Langius, Rodolph

, a gentleman of Westphalia, and provost of the cathedral church of Minister towards the end of the fifteenth century, distinguished himself by his learning, and by his zeal for the restoration of polite literature. He went through his first studies at Deventer, and was afterwards sent into Italy, where, under the greatest masters in literature, Laurence Valla, Mapheus Vegius, Francis Philelphus, and Theodore Gaza, he acquired an elegant Latin style both in verse and prose. His fellow-travellers in this journey were Maurice count of Spiegelberg and Rodolph Agricola, who, on their return to Germany, were the first to introduce proper methods of classical teaching, and to restore the purity of the Latin language. Langius being sent to the court of Rome by the bishop and chapter of Munster, under pope Sixtus IV. acquitted himself with great credit, and came back with letters from this pope and from Lorenzo de Medici, which gave him so much consequence in the eyes of his countrymen, that he was enabled more successfully to banish from the schools the ignorance which prevailed there. He was obliged, however, to struggle some years with those who objected that the introduction of a new method of teaching was dangerous; but at length he overcame those prejudices, and persuaded his bishop to found a school at Munster, the direction of which was committed to learned men, to whom he pointed out the method they were to follow, and the books they were to explain, ann gave them the use of his fine library. This school being thus established a little before the end of the fifteenth century, became very flourishing, and served as a nursery of literature to all Germany till the Revolutions which were occasioned at Munster by the anabaptists in the year 1554. Langius died in 1519, at the age of fourscore. He published some poems at Munster, 1486, 4to, by which, says Bayle, it appears | that there were Latin poets of some reputation in Germany before Conrad Celtes. Rodolph Agricola dedicated his Latin translation of Plato’s “Axiochus” to Langius. 1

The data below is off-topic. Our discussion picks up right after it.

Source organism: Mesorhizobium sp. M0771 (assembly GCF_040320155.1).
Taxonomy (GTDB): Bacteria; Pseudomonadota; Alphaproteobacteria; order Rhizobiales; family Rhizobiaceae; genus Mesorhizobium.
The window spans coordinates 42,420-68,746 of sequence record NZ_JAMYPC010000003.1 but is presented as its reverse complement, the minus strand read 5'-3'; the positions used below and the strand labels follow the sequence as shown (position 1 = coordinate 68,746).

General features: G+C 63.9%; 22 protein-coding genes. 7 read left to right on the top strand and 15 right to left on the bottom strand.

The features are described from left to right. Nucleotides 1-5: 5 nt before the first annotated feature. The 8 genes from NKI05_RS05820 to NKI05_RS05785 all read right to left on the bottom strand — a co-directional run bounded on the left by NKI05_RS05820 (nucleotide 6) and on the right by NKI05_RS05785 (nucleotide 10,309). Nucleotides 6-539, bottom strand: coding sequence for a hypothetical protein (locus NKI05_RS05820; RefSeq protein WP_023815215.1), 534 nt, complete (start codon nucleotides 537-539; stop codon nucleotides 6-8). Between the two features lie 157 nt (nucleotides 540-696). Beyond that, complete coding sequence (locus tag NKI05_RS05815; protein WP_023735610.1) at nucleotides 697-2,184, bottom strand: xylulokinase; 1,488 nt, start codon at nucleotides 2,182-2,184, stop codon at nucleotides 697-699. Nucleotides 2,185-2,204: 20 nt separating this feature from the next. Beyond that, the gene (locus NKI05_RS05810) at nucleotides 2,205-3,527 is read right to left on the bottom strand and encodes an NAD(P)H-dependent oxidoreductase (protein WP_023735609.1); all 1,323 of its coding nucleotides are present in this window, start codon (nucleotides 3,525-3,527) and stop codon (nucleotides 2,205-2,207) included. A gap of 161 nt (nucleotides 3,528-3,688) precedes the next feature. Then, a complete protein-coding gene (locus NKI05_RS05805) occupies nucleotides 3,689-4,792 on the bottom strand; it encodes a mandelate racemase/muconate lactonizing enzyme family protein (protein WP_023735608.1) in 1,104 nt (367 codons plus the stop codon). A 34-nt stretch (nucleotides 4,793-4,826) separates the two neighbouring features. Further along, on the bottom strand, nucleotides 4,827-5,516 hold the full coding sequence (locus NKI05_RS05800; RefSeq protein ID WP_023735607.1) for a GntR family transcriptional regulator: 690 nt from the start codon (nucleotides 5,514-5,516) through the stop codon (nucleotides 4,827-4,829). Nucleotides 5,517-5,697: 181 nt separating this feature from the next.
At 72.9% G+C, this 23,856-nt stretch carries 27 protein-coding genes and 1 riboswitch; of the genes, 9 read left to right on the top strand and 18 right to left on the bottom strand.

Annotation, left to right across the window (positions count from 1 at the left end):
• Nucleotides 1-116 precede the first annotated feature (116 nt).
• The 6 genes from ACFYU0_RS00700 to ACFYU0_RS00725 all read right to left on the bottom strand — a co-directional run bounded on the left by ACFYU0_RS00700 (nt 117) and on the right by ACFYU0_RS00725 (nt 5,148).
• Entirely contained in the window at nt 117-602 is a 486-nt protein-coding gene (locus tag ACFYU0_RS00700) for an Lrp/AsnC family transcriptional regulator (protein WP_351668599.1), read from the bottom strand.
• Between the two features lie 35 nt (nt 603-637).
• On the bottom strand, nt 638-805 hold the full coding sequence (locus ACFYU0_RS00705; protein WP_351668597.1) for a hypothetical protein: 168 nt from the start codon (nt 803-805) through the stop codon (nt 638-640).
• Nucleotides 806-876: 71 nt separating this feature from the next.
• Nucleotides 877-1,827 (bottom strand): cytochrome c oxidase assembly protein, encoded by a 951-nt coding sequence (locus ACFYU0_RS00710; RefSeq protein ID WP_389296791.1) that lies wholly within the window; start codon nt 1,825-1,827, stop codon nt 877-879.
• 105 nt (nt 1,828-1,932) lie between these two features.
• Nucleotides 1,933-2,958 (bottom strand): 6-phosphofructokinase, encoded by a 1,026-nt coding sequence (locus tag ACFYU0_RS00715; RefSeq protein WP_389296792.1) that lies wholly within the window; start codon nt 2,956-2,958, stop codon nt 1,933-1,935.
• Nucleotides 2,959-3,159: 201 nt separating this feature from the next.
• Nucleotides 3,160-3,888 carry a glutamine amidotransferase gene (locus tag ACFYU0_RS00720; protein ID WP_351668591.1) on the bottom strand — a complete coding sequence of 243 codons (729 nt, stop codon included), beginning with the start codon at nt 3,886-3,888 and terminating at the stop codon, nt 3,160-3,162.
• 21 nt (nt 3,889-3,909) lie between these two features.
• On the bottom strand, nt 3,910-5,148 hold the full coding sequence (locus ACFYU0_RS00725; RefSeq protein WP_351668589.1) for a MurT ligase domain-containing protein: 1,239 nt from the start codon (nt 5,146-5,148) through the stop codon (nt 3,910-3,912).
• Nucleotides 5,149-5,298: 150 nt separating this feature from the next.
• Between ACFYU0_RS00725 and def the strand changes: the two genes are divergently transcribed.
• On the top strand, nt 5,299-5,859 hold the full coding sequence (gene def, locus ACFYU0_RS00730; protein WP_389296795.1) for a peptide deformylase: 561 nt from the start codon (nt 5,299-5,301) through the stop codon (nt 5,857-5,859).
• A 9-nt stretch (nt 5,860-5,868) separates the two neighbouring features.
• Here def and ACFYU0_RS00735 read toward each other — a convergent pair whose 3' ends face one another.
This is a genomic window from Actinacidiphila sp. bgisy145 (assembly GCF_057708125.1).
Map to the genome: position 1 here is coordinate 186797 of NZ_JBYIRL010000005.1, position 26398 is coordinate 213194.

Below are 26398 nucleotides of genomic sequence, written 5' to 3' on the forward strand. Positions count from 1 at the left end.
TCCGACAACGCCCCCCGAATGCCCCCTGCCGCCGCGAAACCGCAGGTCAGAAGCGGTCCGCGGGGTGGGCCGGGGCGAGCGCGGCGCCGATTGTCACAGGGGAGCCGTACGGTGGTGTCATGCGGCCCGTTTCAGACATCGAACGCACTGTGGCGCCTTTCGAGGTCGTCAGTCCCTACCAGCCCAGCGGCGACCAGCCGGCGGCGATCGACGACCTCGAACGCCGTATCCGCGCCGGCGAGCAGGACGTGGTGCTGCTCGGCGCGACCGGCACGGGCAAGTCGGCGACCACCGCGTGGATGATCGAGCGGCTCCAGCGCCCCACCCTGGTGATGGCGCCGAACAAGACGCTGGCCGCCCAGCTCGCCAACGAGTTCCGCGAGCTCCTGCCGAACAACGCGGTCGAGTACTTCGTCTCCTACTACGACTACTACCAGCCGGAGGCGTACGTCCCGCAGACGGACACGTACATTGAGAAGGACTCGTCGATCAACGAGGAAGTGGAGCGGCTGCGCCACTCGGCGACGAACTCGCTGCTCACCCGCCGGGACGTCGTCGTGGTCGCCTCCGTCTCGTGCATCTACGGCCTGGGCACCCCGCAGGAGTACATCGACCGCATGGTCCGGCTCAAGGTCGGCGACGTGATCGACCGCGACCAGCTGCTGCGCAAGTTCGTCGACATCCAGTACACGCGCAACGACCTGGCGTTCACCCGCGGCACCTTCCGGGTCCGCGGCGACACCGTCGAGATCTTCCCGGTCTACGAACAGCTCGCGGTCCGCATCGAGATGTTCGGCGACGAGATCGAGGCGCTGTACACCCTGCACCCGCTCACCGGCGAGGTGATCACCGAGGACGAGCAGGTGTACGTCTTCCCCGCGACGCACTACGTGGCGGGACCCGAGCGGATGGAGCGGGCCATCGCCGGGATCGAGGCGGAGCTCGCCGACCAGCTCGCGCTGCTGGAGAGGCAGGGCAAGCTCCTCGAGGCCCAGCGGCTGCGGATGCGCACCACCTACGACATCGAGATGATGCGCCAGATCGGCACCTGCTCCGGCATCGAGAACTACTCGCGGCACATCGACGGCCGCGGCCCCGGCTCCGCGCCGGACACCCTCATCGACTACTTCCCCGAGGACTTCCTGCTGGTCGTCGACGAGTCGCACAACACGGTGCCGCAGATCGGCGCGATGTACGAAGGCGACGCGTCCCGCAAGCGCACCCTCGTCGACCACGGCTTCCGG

Gen. Dict.—Saxii Onomast.